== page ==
Alicia Mireles Christoff. Novel Relations: Victorian Fiction and British Psychoanalysis. Princeton, N.J.: Princeton University Press, 2020. 288 pp.
Review by Sarah Tindal Kareem
26 May 2021
“What is most striking” about considering George Eliot in relation to Donald W. Winnicott, Amanda Anderson writes in Psyche and Ethos, “is their shared attention to the importance of ordinary good homes.” Alicia Mireles Christoff’s Novel Relations also relates Victorian fiction to British psychoanalysis but with a different orientation from Anderson’s. Christoff is less concerned with shared norms—with “who has a good-enough mother and who does not”—and more interested in how British psychoanalysis’s vision of interpersonal relations can be used to “reimagine the structure of literary relations” (p. 10). The resulting study illustrates how fruitfully the British psychoanalytic tradition can be brought to bear on literature—whether for scholars like Anderson who are dissatisfied by criticism inflected by drive-oriented psychoanalysis and cognitive science or for anyone looking for new ways to think about relationships within and with fiction.
Novel Relations puts Victorian fiction in conversation with British “object relations theory”—the name given to the work of a cluster of post-Freudian British thinkers who view the psyche as made up of internalized representations of other people (p. 201). While literary criticism has long drawn on psychoanalysis, it has tended to rely upon Freudian and Lacanian models of the psyche that Christoff argues have foreclosed “the profound relationality of novel reading” (p. 2). British object relations theory’s intersubjective picture of the psyche, by contrast, illuminates novel reading as, likewise, an experience in which multiple subjectivities—“reader, character, author, and narrator,” interrelate (pp. 5–6). Christoff’s “'relational readings’” pair novels by Thomas Hardy and Eliot with different object relations thinkers: Tess of the d’Urbervilles with Winnicott, The Mill on the Floss with Wilfred Bion, The Return of the Native with Michael Balint, and Middlemarch with Betty Joseph and Paula Heimann (p. 5). What these pairings throw into relief is that British psychoanalysis and Victorian fiction are entwined not only by what they render thinkable or feelable but also by what they do not—most saliently, their shared imbrication in Britain’s empire (see p. 12).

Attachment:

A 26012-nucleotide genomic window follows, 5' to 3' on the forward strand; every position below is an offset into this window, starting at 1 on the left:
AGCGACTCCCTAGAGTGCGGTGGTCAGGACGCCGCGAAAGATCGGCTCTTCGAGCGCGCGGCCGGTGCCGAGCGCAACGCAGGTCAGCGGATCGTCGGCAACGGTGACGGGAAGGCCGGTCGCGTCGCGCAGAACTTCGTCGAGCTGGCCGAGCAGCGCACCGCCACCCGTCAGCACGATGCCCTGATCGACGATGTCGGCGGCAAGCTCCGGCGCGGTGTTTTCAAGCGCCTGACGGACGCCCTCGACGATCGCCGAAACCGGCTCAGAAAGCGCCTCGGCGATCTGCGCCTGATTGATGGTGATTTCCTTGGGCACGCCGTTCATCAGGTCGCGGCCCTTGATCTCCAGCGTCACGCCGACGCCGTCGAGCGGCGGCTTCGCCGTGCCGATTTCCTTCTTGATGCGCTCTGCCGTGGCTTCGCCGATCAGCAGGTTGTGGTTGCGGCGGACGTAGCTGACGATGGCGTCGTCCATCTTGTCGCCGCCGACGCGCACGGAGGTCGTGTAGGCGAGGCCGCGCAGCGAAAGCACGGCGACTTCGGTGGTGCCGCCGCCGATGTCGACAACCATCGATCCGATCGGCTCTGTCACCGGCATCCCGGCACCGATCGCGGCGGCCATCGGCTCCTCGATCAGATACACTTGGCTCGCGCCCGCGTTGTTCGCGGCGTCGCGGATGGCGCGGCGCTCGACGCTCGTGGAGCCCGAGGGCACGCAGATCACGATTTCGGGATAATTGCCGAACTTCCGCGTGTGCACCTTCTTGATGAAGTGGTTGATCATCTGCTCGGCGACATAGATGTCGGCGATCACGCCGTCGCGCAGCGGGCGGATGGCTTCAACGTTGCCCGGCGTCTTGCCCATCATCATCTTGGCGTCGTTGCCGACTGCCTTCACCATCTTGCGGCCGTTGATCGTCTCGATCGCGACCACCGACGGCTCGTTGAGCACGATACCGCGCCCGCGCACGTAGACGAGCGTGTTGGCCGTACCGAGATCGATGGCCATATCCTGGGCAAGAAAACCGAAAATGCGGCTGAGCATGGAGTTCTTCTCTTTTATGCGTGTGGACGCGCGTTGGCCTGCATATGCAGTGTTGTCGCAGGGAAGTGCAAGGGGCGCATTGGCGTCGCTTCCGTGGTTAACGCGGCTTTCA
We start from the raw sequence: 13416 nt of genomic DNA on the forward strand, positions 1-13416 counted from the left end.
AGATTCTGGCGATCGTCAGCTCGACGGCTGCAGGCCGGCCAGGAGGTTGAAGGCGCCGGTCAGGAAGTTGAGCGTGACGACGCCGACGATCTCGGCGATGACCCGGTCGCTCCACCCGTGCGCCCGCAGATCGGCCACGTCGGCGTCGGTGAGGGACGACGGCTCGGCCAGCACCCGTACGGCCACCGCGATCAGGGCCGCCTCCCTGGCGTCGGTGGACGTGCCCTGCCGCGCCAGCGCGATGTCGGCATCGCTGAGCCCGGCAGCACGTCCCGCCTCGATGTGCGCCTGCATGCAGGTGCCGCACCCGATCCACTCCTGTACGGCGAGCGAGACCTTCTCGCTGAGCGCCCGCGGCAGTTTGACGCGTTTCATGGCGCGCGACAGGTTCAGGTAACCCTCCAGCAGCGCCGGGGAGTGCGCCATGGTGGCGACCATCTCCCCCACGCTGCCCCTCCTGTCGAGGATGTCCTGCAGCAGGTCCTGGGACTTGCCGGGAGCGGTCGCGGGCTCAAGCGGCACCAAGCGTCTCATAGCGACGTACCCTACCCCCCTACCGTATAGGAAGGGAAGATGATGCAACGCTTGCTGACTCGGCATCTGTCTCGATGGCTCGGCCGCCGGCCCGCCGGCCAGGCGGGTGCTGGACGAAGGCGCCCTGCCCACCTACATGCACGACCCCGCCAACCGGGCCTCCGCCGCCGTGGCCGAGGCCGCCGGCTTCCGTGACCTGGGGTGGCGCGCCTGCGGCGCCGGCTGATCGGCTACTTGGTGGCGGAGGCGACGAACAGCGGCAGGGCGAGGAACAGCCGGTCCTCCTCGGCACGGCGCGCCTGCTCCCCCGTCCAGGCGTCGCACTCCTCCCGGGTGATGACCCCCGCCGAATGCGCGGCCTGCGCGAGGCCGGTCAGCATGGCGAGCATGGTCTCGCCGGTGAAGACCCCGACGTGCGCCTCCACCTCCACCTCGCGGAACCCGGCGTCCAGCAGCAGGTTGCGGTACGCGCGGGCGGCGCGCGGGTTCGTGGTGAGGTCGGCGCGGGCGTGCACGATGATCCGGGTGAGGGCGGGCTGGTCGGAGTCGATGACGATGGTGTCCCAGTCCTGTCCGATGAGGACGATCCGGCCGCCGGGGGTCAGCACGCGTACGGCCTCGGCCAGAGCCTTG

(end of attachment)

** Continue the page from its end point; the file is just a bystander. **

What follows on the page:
Each chapter of Novel Relations takes up a different “'feeling of reading,’” in Rachel Ablow’s phrase—loneliness, wishfulness, restlessness, aliveness—and pairs it with a novelistic feature—character, plot, setting, and voice (p. 17). Chapter 1, “Loneliness,” reads Thomas Hardy’s Tess of the D’Urbervilles with Winnicott’s “The Capacity to Be Alone” in order to suggest that “novel reading may not be about the alleviation of loneliness, as we have long supposed, but rather about its creation” (p. 14). For Winnicott, being alone paradoxically means being in the presence of someone else, because “we can only feel truly alone” once we have internalized the “holding environment” provided by the mother (p. 29). But Christoff’s goal throughout the book is not only to read Victorian fiction via object relations theory but also to argue that novels shape our experiences of our own psyches in ways that also characterize being alone as being in the presence of others, “narrating and experiencing our lives alongside us” (p. 34). Chapter 2, “Wishfulness,” puts Eliot’s The Mill on The Floss in conversation with Bion, whose work, as Christoff observes, “remains largely an untapped resource in the world of literary and critical theory” (p. 48). Bion’s most enduring idea—that we use other people’s psyches as containers for thoughts and feelings that we cannot assimilate—is a model of the psyche that, as Christoff puts it, “is founded on overflowing” and resonates with a novel in which “rivers overflow their banks” and sexual desire “flows out of significant looks and the ends of brushed fingertips” (p. 47). For Christoff, Eliot’s novel and Bion’s psychoanalysis offer alternatives to the deterministic imperatives that characterize both drive-oriented psychoanalysis and the Bildungsroman (see p. 53).